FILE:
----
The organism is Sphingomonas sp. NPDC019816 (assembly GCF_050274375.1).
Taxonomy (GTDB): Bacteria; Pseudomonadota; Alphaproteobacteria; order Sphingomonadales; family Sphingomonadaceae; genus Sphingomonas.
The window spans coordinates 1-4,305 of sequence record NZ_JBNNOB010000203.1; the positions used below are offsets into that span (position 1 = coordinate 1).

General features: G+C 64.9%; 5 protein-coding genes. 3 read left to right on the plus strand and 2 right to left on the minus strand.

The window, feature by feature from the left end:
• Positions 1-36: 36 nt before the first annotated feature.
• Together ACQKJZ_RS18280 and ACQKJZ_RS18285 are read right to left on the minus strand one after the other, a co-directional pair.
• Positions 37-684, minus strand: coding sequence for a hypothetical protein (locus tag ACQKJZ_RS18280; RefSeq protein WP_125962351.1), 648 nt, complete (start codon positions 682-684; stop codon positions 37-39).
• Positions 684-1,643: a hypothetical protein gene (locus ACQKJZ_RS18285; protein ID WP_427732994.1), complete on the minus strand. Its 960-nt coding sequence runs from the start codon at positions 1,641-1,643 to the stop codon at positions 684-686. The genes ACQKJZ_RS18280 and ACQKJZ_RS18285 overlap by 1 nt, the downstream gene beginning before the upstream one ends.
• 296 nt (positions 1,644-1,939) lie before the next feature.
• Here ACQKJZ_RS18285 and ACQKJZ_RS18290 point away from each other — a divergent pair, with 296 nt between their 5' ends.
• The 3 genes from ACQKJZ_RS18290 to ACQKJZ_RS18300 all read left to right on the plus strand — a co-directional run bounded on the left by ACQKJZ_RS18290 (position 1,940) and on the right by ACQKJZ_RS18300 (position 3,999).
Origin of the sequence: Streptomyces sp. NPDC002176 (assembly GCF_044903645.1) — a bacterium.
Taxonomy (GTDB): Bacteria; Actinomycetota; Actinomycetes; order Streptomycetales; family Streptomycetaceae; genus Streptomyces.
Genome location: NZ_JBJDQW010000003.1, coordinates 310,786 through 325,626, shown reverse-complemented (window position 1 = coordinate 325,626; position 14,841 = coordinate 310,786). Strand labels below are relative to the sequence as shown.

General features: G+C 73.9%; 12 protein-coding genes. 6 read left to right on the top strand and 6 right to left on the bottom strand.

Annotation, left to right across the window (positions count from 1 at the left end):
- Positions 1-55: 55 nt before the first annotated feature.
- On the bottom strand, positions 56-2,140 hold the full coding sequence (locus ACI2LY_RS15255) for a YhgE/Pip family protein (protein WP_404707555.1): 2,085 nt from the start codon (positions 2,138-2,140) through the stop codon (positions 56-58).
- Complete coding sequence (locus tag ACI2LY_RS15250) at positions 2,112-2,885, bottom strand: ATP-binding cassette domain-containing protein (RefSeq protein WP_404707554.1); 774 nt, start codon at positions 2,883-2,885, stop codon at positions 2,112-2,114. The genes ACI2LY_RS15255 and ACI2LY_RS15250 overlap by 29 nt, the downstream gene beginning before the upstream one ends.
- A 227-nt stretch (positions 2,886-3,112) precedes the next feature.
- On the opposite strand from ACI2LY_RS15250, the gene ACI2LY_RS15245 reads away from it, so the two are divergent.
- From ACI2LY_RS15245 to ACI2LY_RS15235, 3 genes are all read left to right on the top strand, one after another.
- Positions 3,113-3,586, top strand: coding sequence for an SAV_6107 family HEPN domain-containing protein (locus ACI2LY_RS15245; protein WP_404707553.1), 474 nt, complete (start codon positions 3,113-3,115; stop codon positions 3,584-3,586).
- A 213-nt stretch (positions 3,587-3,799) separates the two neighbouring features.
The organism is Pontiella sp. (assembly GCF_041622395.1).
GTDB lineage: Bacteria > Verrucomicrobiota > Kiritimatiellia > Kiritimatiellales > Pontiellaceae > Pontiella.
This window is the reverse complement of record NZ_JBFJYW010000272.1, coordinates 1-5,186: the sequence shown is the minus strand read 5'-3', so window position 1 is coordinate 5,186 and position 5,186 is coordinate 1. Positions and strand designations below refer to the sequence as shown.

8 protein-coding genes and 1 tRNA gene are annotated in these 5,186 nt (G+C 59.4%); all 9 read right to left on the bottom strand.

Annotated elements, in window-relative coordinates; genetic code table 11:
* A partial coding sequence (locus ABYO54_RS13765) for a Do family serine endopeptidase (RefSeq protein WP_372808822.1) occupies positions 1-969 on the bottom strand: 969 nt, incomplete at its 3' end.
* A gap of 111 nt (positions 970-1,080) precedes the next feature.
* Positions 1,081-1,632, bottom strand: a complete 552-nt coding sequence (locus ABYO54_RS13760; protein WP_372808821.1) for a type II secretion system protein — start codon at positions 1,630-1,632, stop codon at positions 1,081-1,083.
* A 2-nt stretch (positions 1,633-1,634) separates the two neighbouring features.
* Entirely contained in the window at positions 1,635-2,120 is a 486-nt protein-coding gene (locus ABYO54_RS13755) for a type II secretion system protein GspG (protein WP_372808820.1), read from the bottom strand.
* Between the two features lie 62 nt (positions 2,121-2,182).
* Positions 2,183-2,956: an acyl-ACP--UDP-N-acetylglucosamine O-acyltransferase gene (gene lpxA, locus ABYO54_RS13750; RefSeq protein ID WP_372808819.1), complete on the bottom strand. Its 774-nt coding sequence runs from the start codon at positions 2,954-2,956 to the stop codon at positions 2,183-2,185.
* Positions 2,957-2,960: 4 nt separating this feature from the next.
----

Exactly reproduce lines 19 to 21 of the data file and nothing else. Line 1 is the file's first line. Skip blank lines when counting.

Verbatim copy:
- On the bottom strand, positions 56-2,140 hold the full coding sequence (locus ACI2LY_RS15255) for a YhgE/Pip family protein (protein WP_404707555.1): 2,085 nt from the start codon (positions 2,138-2,140) through the stop codon (positions 56-58).
- Complete coding sequence (locus tag ACI2LY_RS15250) at positions 2,112-2,885, bottom strand: ATP-binding cassette domain-containing protein (RefSeq protein WP_404707554.1); 774 nt, start codon at positions 2,883-2,885, stop codon at positions 2,112-2,114. The genes ACI2LY_RS15255 and ACI2LY_RS15250 overlap by 29 nt, the downstream gene beginning before the upstream one ends.
- A 227-nt stretch (positions 2,886-3,112) precedes the next feature.